A better sport sedan than its direct competitors, just a shade off those costing much more
Having returned from the dealership to solve some baffling transmissions issues, our long-term Genesis G70 now appears ready to romp around Los Angeles, its snarling 3.3-liter twin-turbo V-6 full of energy and excitement.
As such, we were ready to take our still-minty Genesis out to Auto Club Speedway in Fontana for instrumented testing. Sure, we had already tested the G70 for our 2019 Car of the Year competition, but those results were taken at the Hyundai-Kia California Proving Grounds, where the high summer temperatures made the results worthy of asterisks.
Our tester’s patience was rewarded. At Fontana, we nailed down some pretty impressive numbers for a $46,495 car costing substantially less than similar-performing European rivals.
The G70 3.3T’s 0-60 acceleration clocked in at 4.5 seconds. The quarter-mile run came through in 13-flat at 108.5 mph. That puts it in a bit of in-between. While markedly quicker than the comparably priced Lexus IS 350 F Sport RWD and Infiniti Q50 3.0t, the G70 is a shade slower than the BMW M340i and Mercedes-AMG C43 that cost $10,000 to $15,000 more.
Is that quick enough for you? Road test editor Chris Walton noted, “One of those stealthy-quick cars people won’t suspect, and you can shock them with the acceleration. We got a strong one. Launch control works rather well. Revving to 2,250 rpm, and immediately releasing the brake almost produces some wheelspin and shoves you back in the seat. Upshifts are quick and smooth.”
As for slowing down, the G70’s best 60-0 braking distance of 109 feet is Subaru WRX STI turf. Walton described the G70 as having an “aggressive pedal jump-in, crisp bite, minor dive, some ABS noise, but little vibration, and always straight. Some odor after several quarter-mile passes, but no degradation.”
Roaring around the figure-eight resulted in a posted 24.9 seconds @ 0.77 g (avg). That’s on par with the aforementioned AMG C43 4Matic, as well as the Jaguar XE 35t R-Sport, which we lauded for its exceptional handling.
And for all you brand snobs out there, all the above G70 times and distances are just a hair better than those of the G70’s longer, platform-sharing cousin, the Kia Stinger GT.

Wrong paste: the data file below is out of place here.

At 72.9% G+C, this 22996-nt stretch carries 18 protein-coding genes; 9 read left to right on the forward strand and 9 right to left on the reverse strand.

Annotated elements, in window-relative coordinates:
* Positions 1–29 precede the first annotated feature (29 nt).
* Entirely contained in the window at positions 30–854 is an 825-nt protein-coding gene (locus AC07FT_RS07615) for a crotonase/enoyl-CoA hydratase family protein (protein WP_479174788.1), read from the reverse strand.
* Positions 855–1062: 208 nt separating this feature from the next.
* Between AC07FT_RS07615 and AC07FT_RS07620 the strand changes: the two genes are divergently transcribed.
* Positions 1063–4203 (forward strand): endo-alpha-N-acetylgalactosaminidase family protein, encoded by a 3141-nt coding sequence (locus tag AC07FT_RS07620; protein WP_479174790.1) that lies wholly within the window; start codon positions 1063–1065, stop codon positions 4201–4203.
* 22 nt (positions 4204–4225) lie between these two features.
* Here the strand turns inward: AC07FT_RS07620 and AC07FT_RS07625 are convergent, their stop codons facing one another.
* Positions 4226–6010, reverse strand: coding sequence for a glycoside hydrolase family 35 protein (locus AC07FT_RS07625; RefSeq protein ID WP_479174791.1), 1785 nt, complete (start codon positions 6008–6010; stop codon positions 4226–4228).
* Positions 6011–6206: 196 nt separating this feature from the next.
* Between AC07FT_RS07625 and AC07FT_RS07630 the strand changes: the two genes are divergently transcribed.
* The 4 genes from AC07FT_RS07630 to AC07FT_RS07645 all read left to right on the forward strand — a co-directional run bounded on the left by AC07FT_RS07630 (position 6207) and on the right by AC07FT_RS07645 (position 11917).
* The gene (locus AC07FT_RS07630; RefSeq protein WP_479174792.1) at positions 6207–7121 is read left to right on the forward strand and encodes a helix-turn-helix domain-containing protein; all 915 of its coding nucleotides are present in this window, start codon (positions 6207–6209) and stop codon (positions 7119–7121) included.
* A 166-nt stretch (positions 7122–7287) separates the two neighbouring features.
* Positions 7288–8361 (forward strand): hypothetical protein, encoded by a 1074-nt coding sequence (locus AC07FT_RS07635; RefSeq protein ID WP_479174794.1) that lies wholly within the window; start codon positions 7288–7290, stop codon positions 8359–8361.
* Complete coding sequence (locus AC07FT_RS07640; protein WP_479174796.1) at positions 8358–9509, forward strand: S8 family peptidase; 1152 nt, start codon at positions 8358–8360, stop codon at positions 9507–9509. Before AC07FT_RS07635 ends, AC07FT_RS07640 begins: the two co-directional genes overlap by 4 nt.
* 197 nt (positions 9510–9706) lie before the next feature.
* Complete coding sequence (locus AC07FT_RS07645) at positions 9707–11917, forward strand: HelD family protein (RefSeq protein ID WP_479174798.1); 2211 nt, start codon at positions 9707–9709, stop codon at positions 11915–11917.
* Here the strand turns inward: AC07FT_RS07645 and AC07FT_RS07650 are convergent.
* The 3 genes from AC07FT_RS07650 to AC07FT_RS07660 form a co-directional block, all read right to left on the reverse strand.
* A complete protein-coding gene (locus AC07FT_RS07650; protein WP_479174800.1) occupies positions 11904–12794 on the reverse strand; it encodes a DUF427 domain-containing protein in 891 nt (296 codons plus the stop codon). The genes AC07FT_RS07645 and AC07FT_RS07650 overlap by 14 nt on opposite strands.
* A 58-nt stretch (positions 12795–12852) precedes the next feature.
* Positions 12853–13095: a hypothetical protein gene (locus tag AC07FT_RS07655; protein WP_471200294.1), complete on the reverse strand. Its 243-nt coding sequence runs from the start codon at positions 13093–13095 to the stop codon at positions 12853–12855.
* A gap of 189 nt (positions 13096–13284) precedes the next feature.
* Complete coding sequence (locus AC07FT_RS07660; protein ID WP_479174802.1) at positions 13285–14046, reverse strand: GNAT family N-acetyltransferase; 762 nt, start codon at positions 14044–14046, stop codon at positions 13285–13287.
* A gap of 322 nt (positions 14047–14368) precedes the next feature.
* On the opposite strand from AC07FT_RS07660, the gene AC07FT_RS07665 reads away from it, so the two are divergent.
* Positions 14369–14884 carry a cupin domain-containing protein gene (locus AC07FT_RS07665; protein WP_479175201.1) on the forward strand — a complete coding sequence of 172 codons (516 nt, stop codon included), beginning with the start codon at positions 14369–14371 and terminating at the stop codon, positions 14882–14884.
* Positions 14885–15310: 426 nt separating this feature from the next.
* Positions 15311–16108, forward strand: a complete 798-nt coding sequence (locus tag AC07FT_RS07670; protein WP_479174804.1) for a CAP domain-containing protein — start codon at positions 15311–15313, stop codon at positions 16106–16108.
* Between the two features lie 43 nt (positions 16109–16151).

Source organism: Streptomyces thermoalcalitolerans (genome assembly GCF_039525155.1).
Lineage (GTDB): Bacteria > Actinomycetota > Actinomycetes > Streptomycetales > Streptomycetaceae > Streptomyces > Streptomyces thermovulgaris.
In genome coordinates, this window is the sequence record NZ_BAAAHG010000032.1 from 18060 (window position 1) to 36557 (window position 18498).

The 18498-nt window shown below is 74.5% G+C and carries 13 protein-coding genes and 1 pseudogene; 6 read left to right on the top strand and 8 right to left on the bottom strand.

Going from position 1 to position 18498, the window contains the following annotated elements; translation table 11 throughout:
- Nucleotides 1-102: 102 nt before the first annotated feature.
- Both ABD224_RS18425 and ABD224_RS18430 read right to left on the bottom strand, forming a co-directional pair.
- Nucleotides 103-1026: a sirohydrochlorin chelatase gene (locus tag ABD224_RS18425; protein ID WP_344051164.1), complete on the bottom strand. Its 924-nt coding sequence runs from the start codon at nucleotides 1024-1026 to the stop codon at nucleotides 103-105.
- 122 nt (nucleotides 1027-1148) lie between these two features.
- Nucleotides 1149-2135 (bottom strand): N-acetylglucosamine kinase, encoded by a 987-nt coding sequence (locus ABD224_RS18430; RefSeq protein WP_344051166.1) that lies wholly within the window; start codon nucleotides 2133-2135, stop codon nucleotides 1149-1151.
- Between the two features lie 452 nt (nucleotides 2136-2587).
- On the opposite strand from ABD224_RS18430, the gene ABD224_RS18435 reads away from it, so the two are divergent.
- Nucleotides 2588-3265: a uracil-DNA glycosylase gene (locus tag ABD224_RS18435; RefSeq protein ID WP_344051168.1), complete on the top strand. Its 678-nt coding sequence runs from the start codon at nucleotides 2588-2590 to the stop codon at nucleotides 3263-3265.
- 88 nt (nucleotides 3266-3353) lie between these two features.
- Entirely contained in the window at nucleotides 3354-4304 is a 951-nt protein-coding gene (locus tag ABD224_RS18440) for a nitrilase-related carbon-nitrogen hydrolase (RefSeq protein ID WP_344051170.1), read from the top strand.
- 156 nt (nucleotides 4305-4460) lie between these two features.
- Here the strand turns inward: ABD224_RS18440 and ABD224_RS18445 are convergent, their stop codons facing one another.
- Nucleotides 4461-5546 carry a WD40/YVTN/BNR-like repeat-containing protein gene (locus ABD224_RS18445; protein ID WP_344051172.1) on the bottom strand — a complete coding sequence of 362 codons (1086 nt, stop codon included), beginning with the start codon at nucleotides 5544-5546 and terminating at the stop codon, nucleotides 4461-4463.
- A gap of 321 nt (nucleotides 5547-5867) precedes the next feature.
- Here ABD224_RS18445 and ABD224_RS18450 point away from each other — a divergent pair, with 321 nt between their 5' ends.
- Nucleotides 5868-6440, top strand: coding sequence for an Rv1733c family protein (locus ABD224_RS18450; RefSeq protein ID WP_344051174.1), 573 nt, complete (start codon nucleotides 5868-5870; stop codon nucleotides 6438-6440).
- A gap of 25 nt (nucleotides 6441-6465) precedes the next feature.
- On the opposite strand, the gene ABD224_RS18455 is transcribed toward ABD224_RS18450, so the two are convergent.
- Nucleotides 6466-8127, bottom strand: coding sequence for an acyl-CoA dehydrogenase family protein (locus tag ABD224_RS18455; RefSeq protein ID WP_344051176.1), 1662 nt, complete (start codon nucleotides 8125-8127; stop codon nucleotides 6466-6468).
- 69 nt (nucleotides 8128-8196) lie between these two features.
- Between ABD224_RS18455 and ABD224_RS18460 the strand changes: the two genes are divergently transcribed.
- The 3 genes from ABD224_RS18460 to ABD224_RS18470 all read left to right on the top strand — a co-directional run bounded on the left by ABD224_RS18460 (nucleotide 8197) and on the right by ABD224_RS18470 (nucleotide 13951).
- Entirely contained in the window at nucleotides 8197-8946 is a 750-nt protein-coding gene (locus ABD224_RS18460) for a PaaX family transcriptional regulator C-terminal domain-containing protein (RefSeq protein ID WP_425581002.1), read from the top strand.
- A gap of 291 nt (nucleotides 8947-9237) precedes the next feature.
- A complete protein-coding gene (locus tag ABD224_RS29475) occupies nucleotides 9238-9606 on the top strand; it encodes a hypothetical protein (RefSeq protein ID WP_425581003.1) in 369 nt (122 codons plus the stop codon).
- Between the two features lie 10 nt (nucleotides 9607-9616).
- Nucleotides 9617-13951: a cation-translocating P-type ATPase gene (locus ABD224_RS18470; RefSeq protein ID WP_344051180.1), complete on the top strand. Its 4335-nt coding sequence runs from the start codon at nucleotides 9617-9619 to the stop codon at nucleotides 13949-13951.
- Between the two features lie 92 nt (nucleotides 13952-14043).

Testing director Kim Reynolds described it as such: “Lots of fun hanging the tail out, but it would probably scare most people half to death. I was upshifting early from 3rd to 4th on late corner exit to calm down the stern and bring it back into line. Good brakes, predictable, ‘OK-plus’ steering behavior, a bit iffy lateral seat support. But the whole shebang is dominated by tail-happiness (tail-euphoria). I don’t recommend the average consumer turn off ESC.”
Wailing around the skidpad is one thing. But do these tendencies replicate on city streets? Yep.
My daily commute up Pacific Coast Highway through the South Bay beach cities involves lots of threshold-braking panic stops as impatient drivers dart and weave to get that extra car-length advantage between stoplights. In this instance, brake control is just as important as stopping distance, and the G70 is calm and precise, never panicky.
And when I suffer my own dart-and-weave impatience, a quick twist of the drive-mode knob into Sport results in snappy acceleration and downshifts without delay.
However, that relative lack of cornering grip, when combined with the V-6’s strong 365 hp and 376 lb-ft, means sharply entering PCH traffic flow from a side street often results in the powertrain overpowering the Michelin Pilot Sport 4 255/35/ZR19 tires, producing wheelspin and traction control intervention.
The lesson here is rather counterintuitive: If there’s no traffic, you can enjoy a wee slide if your hands are quick. But when you’re merging into a small hole in the midst of heavier congestion, being deliberate and rolling into the throttle, rather than mashing it to the firewall, may result in a more precise outcome.
What we are rapidly finding is that, in a performance-per-dollar equation, the Genesis G70 3.3T is one of the best values on the market.